Untitled Document
      Love's Guide to

The Bells of the City of London


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Details of the Bells

Bell Weight
(most recent)
Diameter Note Date FounderRetuned
Quarter 1 21-0-2344⅜" G♯ 1857 John Warner & SonsNever
Quarter 2 25-1-248¹⁄₁₆" F♯ 1857 John Warner & SonsNever
Quarter 3 33-2-1353¹⁵⁄₁₆" E 1858 John Warner & SonsNever
Quarter 4 77-2-1372½" B 1857 John Warner & SonsNever
Hour Big Ben 270-3-15108" E 1858 George Mears & Co., WhitechapelNever

 - Hung dead

Rejected bells

Bell Weight* Diameter Note Date Founder Retuned Fate
Q121-0-1646"1857John Warner & SonsNeverCame out wrong note.
Q120-2-645½"1857John Warner & SonsNeverRejected as unsound.
Q335-1-654"1857John Warner & SonsNeverRejected as unsound.
Big Ben I318-1-22113½"1856John Warner & SonsNeverCracked while under testing

* Source of weight figures: Invoiced out

Trial bells cast for experimenting with Denison's profile and metal composition

Bell Weight* Diameter Note Date Founder Retuned Fate
Trial 16"1856John Warner & SonsNeverSold to E B Denison for his lectures
Trial 23-3-2026½"1856John Warner & SonsNeverBelieved to have gone to St Thomas, near Portman Square. This was a half size model of the proposed 3rd quarter bell.
Trial 37-0-1233¾"1856John Warner & SonsNeverDestination unknown.
Trial 412-0-1640⅞"1856John Warner & SonsNeverSold to RohdeHawkins, architect, for St James Church, Birstwith, Yorks, the tenor of a ring of five(recast and augmented to 8 in 1933 by John Taylor & Co. However the inscription wasreproduced in facsimile on the recast bell.

* Source of weight figures: Invoiced out


1844 A competition for The New Palace of Westminster was won by Sir Charles Barry. Contract for the clock (eventually) given to Frederick Dent. Barry had specified 8 bells with a 14-ton hour bell; he then confessed that he knew nothing about bells (or clocks) and the Astronomer-Royal, G.B. Airey, was called in as Referee. In due course, E.B. Denison, M.P., later Q.C., later Sir Edmund Beckett, Bt., and later the First Lord Grimthorpe, was called in as co-referee. All were to regret the choice, but the nation owes the clock, the bells and the selection of the Cambridge Quarters to him.
1854 The clock was completed in Dent’s works (where it remained for five years).
1855 The bells were put out to tender. Charles & George Mears refused because of the harsh words said about their Royal Exchange bells of 1844/5; John Taylor & Son wanted too much of both money and time. John Warner & Sons were successful. The Great Bell and the largest Quarter Bell were to be cast in Norton, Co. Durham as Cripplegate had restricted furnace capacity.
1856 On 6 Aug the Great Bell was cast at Norton. It later came (by sea, on a ship which nearly sank) to London, and was “brought to Westminster on a great trolley drawn by sixteen gaily bedecked horses before the gaze of such a crowd as normally turns out for a public execution”. It was indeed duly hung on a scaffold and subjected to daily testing with a hammer weighing over 10 cwt, which drove MP’s mad and the locals to drink.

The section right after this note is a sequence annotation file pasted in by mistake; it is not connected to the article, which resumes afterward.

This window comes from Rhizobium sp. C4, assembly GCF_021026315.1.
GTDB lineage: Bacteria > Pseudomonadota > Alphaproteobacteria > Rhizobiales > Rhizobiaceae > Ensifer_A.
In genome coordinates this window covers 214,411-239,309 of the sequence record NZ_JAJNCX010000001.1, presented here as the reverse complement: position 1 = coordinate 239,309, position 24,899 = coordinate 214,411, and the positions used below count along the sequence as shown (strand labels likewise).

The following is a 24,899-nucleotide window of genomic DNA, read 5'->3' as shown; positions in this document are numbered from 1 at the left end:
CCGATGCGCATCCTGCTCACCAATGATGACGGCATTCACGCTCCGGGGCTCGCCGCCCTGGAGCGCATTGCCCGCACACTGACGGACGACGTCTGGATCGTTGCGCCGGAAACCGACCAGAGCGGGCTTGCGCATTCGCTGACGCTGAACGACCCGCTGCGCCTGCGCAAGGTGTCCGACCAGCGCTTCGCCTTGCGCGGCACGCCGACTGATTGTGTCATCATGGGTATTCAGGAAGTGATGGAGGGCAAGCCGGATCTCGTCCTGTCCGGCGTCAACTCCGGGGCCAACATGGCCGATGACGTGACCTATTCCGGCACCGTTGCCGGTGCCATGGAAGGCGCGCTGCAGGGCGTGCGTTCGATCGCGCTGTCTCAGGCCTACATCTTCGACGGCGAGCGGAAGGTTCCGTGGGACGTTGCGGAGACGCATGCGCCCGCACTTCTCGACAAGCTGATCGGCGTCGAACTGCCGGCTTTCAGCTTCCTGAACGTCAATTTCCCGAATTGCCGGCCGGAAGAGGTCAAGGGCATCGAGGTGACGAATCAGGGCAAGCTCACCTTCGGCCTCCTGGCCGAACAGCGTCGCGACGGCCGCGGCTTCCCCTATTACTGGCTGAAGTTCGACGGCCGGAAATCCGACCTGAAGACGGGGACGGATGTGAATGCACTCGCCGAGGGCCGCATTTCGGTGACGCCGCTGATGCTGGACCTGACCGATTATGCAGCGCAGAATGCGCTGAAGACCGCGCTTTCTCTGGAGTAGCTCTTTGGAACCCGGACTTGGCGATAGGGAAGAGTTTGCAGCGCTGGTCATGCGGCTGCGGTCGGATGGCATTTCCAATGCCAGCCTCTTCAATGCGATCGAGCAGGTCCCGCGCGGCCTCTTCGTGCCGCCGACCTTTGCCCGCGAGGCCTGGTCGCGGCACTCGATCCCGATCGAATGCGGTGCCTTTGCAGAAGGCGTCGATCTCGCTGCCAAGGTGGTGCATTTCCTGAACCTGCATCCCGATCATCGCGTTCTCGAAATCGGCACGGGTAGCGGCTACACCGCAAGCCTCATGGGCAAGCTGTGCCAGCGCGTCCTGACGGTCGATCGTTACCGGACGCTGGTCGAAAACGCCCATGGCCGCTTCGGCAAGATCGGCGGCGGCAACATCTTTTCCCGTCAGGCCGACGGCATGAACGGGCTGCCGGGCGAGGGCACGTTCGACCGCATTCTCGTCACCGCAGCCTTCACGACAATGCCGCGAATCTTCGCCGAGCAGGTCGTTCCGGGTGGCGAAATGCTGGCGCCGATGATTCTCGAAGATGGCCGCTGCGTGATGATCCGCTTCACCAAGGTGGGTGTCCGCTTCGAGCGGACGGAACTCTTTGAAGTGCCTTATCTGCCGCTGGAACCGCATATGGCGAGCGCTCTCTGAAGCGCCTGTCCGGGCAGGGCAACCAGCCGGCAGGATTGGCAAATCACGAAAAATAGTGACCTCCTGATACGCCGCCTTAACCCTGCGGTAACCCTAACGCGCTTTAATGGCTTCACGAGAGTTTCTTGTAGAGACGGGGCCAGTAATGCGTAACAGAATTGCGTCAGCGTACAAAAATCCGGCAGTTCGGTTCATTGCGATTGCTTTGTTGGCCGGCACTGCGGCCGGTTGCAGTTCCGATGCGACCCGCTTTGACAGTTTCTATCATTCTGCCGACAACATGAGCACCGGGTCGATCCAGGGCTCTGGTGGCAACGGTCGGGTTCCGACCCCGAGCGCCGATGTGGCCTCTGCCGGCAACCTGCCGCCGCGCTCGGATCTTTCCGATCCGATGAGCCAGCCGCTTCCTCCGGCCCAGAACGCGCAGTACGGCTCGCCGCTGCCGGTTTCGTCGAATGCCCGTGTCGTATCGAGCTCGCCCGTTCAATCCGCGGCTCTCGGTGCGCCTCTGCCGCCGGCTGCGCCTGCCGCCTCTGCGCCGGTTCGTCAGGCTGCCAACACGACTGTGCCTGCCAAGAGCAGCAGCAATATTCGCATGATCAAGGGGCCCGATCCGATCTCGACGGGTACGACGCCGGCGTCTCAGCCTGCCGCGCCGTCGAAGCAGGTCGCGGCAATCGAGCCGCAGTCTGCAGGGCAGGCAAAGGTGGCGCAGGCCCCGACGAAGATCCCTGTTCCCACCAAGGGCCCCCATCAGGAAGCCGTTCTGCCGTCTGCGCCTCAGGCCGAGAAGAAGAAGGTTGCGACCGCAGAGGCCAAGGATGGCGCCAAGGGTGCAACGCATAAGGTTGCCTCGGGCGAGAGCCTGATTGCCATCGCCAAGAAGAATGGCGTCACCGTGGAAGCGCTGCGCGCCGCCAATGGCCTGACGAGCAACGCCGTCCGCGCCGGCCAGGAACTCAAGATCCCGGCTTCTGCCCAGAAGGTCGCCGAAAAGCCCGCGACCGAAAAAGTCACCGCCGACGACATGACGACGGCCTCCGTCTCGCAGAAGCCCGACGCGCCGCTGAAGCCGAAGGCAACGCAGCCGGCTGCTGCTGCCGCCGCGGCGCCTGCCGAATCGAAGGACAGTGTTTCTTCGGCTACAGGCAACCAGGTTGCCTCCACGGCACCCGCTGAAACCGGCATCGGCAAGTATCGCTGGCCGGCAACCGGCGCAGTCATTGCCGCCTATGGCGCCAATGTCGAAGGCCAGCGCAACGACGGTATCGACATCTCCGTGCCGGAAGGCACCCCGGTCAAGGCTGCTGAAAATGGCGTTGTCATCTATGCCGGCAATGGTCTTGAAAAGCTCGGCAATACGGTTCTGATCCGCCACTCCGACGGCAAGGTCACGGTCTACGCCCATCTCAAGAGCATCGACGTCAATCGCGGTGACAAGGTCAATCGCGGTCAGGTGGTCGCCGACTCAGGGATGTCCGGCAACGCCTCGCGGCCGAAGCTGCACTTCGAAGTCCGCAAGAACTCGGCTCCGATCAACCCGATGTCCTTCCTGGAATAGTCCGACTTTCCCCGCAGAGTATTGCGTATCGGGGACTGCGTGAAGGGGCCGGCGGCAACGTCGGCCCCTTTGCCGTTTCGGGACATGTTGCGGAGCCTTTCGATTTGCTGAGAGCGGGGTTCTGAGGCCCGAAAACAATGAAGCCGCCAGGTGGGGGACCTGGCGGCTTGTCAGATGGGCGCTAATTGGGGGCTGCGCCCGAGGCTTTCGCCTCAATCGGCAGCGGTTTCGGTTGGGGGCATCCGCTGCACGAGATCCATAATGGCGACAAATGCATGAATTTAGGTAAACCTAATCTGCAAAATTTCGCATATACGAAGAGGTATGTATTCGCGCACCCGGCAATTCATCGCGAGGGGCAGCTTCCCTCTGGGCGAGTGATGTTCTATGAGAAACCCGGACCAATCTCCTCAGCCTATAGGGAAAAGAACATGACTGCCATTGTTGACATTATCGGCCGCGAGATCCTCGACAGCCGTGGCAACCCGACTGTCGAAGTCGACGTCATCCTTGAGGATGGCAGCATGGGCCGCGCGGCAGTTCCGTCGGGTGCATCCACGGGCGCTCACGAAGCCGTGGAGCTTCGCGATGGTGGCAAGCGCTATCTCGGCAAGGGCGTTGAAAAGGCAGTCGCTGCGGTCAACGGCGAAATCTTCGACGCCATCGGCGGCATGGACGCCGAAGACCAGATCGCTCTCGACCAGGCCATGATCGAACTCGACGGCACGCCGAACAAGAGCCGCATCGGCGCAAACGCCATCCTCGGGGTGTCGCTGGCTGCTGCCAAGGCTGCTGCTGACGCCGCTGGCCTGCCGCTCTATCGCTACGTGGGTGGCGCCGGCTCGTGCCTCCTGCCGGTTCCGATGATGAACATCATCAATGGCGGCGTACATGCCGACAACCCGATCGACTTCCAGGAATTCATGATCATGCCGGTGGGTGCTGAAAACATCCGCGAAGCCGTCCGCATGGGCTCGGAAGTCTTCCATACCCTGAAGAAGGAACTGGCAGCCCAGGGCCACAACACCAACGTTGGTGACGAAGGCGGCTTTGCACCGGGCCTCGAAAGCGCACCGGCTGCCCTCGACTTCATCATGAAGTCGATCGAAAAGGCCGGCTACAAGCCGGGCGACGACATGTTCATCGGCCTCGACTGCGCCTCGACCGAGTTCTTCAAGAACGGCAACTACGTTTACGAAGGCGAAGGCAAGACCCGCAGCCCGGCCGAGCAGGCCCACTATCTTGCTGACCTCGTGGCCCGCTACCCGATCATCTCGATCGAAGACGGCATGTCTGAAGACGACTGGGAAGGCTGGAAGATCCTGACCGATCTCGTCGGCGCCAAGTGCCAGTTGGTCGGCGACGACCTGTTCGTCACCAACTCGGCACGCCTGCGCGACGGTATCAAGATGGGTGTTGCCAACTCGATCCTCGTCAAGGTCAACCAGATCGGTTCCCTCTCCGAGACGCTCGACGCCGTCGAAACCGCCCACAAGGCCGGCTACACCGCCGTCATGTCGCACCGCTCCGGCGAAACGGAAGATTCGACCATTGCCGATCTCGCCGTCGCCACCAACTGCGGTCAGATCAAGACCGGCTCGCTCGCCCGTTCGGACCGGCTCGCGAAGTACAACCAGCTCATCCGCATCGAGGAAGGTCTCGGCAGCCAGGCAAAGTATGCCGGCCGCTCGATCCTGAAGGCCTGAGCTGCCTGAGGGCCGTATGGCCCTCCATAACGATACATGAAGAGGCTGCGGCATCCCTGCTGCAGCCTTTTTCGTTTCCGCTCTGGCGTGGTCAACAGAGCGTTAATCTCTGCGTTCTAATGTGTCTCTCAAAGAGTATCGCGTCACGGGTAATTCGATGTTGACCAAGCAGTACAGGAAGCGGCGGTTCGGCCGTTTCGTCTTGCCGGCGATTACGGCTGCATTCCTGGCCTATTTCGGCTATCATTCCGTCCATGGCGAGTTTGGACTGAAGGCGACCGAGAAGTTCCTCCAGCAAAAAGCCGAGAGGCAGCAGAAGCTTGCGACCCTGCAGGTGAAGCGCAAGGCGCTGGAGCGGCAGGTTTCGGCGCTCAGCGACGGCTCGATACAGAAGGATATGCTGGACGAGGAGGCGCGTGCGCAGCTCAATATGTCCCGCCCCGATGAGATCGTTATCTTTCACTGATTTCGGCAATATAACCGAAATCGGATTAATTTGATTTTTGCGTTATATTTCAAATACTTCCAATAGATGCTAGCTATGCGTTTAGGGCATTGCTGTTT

1857 The 4th quarter bell was invoiced on 1 Feb. The 1st and 2nd quarter bells were invoiced on 3 Sept. Later in Sept the testing caused Big Ben to crack. Warner’s estimate for recasting was refused as too expensive, though they still recast their 3rd quarter bell which was subjected to tests and found unsound. The mould was started at Whitechapel for a new Great Bell on 18 Dec.
1858 The old bell was broken on between 18-25 Feb. By 31 Mar the mould for the new Great Bell was completed. Pre-heating of the mould commenced on 9 Apr, and Big Ben II was cast at 7:33pm on Sat 10 Apr. The new bell was invoiced out on 9 May and subsequently taken to Westminster in another great procession. [1]
1859 The great clock was started on 31 May and the bells started the chime the quarters and hours on 11 July. On 29 Aug Big Ben II cracked for half its depth under the 8 cwt clapper (which was twice the weight Mears had requested). The 4th quarter bell was consequently used to strike the hours.
1862 Big Ben was 1/8 turned, the hammer was reduced to 4 cwt (as at present) and Big Ben and the Cambridge Quarters rang out as we know them today.
[1] The Lords Commissioners for Building the New Palace of Westminster To a Bell C270 3 15 as per estimate £2401 By Old Bell C318 1 22 £1829 ... £572 (Whitechapel records, 29 May 1858)


  • "Big Ben's 150th anniversary", Unattributed (The Ringing World) 11 April 2008
  • "The Westminster Clock Bell", Unattributed (The Illustrated London News) 13 September 1856
  • "Experiment upon the Great Bell of the New Palace at Westminster", Unattributed (The Illustrated London News) 27 December 1856
  • "Breaking up "Big Ben"", Unattributed (The Illustrated London News) 6 March 1858
  • "Recasting of the Clock Bell for the New Houses of Parliament", Unattributed (The Illustrated London News) 17 April 1858
  • "The Great Bell for the Houses of Parliament", Unattributed (The Illustrated London News) 5 June 1858
  • "Raising the Great Bell at the New Palace, Westminster", Unattributed (The Illustrated London News) 16 October 1858

  • Love's Guide to the Church Bells of the City of London Page updated: 13 July 2024